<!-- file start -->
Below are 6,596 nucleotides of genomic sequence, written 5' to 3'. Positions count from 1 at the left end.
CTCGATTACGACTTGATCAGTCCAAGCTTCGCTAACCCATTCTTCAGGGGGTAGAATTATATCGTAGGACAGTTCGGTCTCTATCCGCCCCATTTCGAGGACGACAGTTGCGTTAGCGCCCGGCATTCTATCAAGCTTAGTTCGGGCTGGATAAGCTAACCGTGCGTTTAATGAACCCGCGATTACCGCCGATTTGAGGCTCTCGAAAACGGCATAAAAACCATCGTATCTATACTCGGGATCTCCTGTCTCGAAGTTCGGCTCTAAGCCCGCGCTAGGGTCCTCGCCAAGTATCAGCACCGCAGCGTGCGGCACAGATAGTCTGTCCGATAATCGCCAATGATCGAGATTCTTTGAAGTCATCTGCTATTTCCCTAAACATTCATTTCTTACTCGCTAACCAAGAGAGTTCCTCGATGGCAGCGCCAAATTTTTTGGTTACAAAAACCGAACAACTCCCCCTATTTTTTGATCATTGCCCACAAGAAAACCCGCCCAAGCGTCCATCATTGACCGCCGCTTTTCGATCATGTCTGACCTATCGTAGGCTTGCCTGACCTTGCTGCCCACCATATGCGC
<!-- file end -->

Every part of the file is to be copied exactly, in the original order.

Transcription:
Below are 6,596 nucleotides of genomic sequence, written 5' to 3'. Positions count from 1 at the left end.
CTCGATTACGACTTGATCAGTCCAAGCTTCGCTAACCCATTCTTCAGGGGGTAGAATTATATCGTAGGACAGTTCGGTCTCTATCCGCCCCATTTCGAGGACGACAGTTGCGTTAGCGCCCGGCATTCTATCAAGCTTAGTTCGGGCTGGATAAGCTAACCGTGCGTTTAATGAACCCGCGATTACCGCCGATTTGAGGCTCTCGAAAACGGCATAAAAACCATCGTATCTATACTCGGGATCTCCTGTCTCGAAGTTCGGCTCTAAGCCCGCGCTAGGGTCCTCGCCAAGTATCAGCACCGCAGCGTGCGGCACAGATAGTCTGTCCGATAATCGCCAATGATCGAGATTCTTTGAAGTCATCTGCTATTTCCCTAAACATTCATTTCTTACTCGCTAACCAAGAGAGTTCCTCGATGGCAGCGCCAAATTTTTTGGTTACAAAAACCGAACAACTCCCCCTATTTTTTGATCATTGCCCACAAGAAAACCCGCCCAAGCGTCCATCATTGACCGCCGCTTTTCGATCATGTCTGACCTATCGTAGGCTTGCCTGACCTTGCTGCCCACCATATGCGC